Societe Generale said on Wednesday that its quarterly earnings would be hit by hundreds of millions of euros of one-off charges.
The bank said it would write down an unspecified portion of 384 million euros ($510.58 million) in goodwill on its balance sheet for brokerage Newedge in the fourth quarter, and would take a charge on its own debt of more than 605 million euros.
SocGen shares fell as much as 4.9 percent following a closed-door briefing late on Tuesday by the French bank's outgoing Chief Financial Officer Bertrand Badre, who analysts said told them about the write-downs and the possibility of rising loan losses.
The bank later confirmed Badre's comments to Reuters and the stock trimmed its losses to 2.8 percent by the close.
"The message is bearish for Q4,with large one-offs ... probably resulting in a net loss," Cheuvreux analyst Cyril Meilland wrote in a research note downgrading the stock to "underperform" from "outperform."
Meilland added that rising loan-loss provisions in French retail banking and a lack of recovery in Russia and Romania were also likely to have squeezed earnings in the final three months of 2012.
One analyst who did not attend the briefing, said the impairment from Newedge, a joint venture with Credit Agricole, were previously known but described the figures for the own-debt charge as"enormous".
Other analysts, who attended the dinner with Badre - who is leaving in March to become CFO of the World Bank, said the message was also gloomy for 2013, where a stagnant French economy is likely to increase loan losses.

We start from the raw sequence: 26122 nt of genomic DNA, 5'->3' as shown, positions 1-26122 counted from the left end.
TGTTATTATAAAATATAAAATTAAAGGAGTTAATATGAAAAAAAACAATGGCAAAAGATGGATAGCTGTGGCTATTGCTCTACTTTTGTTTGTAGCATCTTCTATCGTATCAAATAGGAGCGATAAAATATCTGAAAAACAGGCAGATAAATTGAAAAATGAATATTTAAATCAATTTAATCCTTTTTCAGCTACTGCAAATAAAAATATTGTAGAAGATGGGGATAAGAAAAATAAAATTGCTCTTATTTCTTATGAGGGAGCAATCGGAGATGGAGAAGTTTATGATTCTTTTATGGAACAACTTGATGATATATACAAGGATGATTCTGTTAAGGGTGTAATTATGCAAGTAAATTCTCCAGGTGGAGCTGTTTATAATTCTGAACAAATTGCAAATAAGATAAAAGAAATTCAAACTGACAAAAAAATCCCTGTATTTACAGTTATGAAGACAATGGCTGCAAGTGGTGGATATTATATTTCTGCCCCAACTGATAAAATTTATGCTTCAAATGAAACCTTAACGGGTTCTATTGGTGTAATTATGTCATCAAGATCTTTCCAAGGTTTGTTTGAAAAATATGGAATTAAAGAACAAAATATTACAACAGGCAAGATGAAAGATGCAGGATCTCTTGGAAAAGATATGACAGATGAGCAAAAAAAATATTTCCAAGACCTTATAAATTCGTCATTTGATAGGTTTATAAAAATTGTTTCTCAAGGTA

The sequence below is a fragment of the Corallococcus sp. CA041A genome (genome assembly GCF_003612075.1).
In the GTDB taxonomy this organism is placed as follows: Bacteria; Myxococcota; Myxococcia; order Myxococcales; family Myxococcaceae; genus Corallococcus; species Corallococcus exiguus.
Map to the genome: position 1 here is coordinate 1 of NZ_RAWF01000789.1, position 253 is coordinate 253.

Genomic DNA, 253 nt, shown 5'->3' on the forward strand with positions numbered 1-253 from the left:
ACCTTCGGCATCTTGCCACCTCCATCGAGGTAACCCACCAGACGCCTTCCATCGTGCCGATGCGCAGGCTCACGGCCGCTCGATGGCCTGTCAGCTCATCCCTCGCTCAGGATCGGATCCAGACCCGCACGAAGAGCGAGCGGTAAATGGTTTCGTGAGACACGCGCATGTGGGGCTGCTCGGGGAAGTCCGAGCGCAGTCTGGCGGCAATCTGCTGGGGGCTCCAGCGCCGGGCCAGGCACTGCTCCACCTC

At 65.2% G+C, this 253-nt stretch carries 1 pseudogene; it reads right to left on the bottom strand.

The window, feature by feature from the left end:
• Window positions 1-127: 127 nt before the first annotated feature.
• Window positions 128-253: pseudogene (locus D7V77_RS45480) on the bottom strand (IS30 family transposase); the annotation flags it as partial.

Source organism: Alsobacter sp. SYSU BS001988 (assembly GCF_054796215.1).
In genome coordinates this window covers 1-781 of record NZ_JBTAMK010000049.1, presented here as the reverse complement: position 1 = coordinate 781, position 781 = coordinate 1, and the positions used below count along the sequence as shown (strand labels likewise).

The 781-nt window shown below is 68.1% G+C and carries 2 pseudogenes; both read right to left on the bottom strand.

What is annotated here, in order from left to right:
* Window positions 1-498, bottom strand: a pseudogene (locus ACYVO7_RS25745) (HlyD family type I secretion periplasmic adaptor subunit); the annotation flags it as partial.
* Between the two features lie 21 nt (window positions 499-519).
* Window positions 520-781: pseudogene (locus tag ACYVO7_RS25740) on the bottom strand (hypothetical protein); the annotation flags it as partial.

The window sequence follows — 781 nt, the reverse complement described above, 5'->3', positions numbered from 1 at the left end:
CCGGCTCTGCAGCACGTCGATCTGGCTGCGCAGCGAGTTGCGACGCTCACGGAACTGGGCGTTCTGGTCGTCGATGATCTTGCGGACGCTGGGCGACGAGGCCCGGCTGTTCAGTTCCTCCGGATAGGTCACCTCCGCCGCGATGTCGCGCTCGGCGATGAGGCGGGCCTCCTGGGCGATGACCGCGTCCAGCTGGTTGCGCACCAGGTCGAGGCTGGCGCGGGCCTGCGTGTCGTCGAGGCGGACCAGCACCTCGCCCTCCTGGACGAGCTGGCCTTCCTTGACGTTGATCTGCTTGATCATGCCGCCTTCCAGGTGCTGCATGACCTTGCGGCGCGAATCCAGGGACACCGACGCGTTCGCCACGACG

"The feedback provided was negative in our view, mainly with respect to a distinct deterioration in French retail cost of risk,"Espirito Santo analyst William Davison wrote in a research note, referring to bad debt provisions.
On a positive note SocGen said it expected to reach a 100 percent liquidity coverage ratio this year after a decision by global regulators earlier this month to give banks more time and flexibility to build cash reserves.
'A Big Dilemma'
Some analysts criticized the bank's selective disclosure of the financial data.
French market regulations require listed companies to provide "equal and simultaneous access in France" to any information made available to investment analysts, according to the website of the AMF stock market watchdog which said it was in contact with SocGen and was "following the matter closely".
"It's a big dilemma but it's done almost every day, at least with the French banks," one Paris-based analyst said when asked about the analyst meeting, which he said took place at Cafe Lenotre, an upmarket venue on the Champs Elysees.
Colette Neuville, president of minority shareholder defence group ADAM, said companies were definitely barred from providing outlooks during the "blackout period" starting a month to 15 days ahead of the publication of results but that such disclosures were otherwise "a grey area".
SocGen declined to comment on the disclosure issue. Mirabaud Gestion AM General Director Marco Bruzzo said overall SocGen's message was "globally optimistic but that the economic environment was still challenging."
He said the bank's shares had rallied strongly and that some investors could be taking profits. As of Tuesday's close, they had risen 18 percent since the start of the year.